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The different aspects of sustainability and a way to keep improving.

When should we use the word “sustainable” if referring to a process, a project or, your house or property? Am I, as a person and user, part of the equation? How can I benefit from it?

One: A project or house is sustainable if it can (within a closed system) maintain a certain level of performance, without depleting the resources of the system (or environment) it lives in. In other words: balanced interaction with the context, cost-effective, and pleasant to work/live in.

Two: You are 100% part of the equation. You are the reason why the process, /project or /house is in place. You are the one to use, experience, and enjoy it (or not). You are also probably the one that is paying for it. So yes: you and your experience are the most important part of it.

Three: The benefits of a sustainable house can be: 

  • Quality of living, due to more stable, and healthy indoor conditions, and adequate, constant connection with the surrounding environment.

  • Reduced running costs, because your house is designed to work along the specific climatic conditions, and not to fight constantly with them. 

  • Long-term flexibility of spaces and functions, because our lifestyle and needs change, so our house should do, too.

Therefore, a project, development, building, or property should be called sustainable when it provides for the needs of the intended users. When they act in symbiosis with the surrounding environment. When, over time, it proves to be less economically demanding (or even profitable) compared to a relatable standard building or project.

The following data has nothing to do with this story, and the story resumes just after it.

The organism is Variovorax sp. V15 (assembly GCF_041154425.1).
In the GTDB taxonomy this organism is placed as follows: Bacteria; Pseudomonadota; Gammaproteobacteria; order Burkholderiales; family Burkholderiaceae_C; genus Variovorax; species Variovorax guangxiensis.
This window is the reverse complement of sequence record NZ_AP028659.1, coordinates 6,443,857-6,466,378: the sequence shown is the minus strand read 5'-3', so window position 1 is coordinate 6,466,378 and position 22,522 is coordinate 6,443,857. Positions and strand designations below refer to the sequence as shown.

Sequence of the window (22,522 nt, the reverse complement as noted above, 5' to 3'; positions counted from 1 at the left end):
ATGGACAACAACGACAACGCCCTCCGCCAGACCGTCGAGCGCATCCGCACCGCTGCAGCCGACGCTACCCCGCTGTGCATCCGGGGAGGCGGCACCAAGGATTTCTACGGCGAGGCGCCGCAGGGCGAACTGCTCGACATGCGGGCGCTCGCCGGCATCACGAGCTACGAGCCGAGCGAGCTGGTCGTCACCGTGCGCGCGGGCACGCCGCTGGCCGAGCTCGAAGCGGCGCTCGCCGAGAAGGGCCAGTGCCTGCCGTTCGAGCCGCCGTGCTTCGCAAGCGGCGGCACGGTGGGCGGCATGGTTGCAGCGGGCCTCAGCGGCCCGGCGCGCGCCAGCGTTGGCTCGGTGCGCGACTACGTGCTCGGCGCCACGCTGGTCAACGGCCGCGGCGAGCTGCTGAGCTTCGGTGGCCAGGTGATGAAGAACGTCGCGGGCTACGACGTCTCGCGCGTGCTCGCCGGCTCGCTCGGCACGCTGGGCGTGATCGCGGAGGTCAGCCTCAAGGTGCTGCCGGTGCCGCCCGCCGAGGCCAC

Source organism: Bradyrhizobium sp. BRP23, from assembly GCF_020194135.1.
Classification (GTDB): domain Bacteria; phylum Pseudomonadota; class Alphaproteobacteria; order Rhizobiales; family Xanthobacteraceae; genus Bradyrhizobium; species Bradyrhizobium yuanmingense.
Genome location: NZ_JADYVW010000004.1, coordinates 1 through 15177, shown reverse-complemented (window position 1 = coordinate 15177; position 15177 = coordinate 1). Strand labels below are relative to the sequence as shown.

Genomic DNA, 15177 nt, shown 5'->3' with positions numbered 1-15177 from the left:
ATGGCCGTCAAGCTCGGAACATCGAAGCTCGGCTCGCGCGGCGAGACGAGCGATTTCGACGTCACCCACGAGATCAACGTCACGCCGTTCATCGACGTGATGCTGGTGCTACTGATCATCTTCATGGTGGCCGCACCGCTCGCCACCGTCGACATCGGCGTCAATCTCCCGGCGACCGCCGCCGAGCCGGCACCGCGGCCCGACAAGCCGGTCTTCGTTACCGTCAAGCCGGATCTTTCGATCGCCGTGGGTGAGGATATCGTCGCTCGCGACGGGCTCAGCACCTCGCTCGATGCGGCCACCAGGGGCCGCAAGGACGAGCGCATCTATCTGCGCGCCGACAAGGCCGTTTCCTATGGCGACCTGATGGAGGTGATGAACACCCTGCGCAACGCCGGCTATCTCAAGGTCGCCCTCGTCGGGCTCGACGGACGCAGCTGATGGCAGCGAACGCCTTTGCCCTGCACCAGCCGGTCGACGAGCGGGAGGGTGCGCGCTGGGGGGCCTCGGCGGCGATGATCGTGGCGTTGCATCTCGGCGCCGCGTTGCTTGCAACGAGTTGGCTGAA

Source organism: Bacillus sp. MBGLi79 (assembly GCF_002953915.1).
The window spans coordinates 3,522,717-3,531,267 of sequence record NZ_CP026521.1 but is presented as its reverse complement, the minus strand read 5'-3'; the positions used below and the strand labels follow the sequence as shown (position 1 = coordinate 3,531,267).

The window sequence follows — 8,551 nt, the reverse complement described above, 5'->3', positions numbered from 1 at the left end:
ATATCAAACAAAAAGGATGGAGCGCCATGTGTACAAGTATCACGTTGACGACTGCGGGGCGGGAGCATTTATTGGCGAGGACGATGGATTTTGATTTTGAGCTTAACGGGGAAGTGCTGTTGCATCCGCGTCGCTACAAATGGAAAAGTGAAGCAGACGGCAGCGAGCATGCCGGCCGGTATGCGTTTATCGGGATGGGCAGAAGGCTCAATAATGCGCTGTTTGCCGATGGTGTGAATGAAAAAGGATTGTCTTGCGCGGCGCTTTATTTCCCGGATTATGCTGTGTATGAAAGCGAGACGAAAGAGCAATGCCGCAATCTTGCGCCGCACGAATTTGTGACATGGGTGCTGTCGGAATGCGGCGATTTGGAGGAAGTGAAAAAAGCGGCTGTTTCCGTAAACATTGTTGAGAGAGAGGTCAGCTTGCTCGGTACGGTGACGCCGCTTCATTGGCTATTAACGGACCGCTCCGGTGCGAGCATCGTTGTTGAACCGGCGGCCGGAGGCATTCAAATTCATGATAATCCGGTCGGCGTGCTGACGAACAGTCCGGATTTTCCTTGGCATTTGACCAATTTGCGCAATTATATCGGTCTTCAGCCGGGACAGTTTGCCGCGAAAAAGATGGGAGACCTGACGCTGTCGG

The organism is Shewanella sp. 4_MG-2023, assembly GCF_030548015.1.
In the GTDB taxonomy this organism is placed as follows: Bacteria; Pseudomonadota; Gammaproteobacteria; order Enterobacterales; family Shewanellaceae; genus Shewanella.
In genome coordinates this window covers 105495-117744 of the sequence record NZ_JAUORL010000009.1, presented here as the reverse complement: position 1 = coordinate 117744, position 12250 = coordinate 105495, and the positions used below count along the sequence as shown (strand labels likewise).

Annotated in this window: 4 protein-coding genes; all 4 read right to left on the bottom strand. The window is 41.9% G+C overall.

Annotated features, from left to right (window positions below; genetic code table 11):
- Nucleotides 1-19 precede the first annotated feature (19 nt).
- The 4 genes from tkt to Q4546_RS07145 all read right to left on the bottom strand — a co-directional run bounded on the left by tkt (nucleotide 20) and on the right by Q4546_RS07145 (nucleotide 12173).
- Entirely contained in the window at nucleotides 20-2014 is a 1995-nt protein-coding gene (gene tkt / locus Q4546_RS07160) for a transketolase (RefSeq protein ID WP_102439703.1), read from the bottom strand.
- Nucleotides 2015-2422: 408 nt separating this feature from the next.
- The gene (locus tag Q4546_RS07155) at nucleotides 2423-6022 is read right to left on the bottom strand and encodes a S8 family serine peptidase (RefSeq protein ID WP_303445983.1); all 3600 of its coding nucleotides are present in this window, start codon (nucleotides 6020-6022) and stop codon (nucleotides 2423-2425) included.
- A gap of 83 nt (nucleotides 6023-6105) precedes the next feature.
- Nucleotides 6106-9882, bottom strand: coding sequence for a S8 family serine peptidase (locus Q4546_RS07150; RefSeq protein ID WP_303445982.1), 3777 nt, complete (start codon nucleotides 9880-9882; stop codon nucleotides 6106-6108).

Any sustainable development must be simultaneously: 

  • Economically, 

  • Environmentally, and 

  • Socially Sustainable

There is no reason to build anything that doesn’t take care of the life quality of its users and their needs.  

It is smarter to work harmoniously within a specific natural environment: not fighting constantly its forces but working along with them.

It is essential to create long-term economically feasible developments, to ensure that available resources can be used for new projects, and not to maintain the old ones.

To achieve any of the above three sustainable points, you will need knowledge, flexibility, and resilience.

Knowledge is essential to understand, start, grow, and maintain any project, business, or development.

Flexibility allows us to evolve, change, and adapt to always-evolving requirements and needs.

Resilience is the awareness that (almost) no external event can ruin or disrupt what has been built so far, it’s the capacity to move forward and overcome any issue or change in condition.

Sustainability isn’t just a fancy and expensive option for a small wealthy percentage of the population, but a more sensitive approach to the same problem, available to everyone. 

It is not a single, one-size-fits-all expensive solution, but a long list of little puzzle pieces that can improve your house from the environmental, economic, and qualitative points of view. 

It ’is important to understand and consider every possibility. Then you can carefully pick those that should be implemented immediately and those that can be added on at a later stage.

So, when the design is truly sustainable, it is based on data and knowledge.; It is guided by efficiency and sensitivity; it takes into consideration your actual needs and lifestyle, and it is flexible to adapt to evolving conditions.

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